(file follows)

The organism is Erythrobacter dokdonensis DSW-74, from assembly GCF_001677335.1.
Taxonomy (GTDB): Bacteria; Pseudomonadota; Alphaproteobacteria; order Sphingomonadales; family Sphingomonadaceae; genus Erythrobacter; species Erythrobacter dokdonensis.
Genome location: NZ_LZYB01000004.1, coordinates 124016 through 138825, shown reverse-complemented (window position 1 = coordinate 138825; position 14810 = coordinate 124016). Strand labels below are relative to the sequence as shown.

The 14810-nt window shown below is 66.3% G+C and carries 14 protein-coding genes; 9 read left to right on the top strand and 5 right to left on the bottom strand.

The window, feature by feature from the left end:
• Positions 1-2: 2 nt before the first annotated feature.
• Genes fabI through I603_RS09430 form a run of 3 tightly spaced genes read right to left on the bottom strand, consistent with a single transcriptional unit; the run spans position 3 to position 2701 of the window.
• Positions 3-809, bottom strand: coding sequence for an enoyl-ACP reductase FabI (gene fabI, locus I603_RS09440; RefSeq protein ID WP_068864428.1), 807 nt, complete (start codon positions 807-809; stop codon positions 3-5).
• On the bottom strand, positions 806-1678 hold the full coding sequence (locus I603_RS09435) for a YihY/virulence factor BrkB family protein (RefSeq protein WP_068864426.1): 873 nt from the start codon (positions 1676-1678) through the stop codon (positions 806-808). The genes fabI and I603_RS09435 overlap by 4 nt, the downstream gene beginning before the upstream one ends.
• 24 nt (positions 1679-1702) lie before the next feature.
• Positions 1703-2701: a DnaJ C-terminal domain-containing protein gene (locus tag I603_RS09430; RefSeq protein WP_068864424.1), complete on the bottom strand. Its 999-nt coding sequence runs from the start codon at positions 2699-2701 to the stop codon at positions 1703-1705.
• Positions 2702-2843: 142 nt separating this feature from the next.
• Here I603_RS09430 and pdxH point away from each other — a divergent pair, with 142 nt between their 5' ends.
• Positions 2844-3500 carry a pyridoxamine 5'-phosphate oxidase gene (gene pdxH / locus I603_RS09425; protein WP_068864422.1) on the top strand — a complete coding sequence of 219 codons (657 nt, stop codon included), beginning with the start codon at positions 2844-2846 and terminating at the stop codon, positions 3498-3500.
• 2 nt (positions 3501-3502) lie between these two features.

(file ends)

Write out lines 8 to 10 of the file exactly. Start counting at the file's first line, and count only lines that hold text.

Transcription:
• Positions 3-809, bottom strand: coding sequence for an enoyl-ACP reductase FabI (gene fabI, locus I603_RS09440; RefSeq protein ID WP_068864428.1), 807 nt, complete (start codon positions 807-809; stop codon positions 3-5).
• On the bottom strand, positions 806-1678 hold the full coding sequence (locus I603_RS09435) for a YihY/virulence factor BrkB family protein (RefSeq protein WP_068864426.1): 873 nt from the start codon (positions 1676-1678) through the stop codon (positions 806-808). The genes fabI and I603_RS09435 overlap by 4 nt, the downstream gene beginning before the upstream one ends.
• 24 nt (positions 1679-1702) lie before the next feature.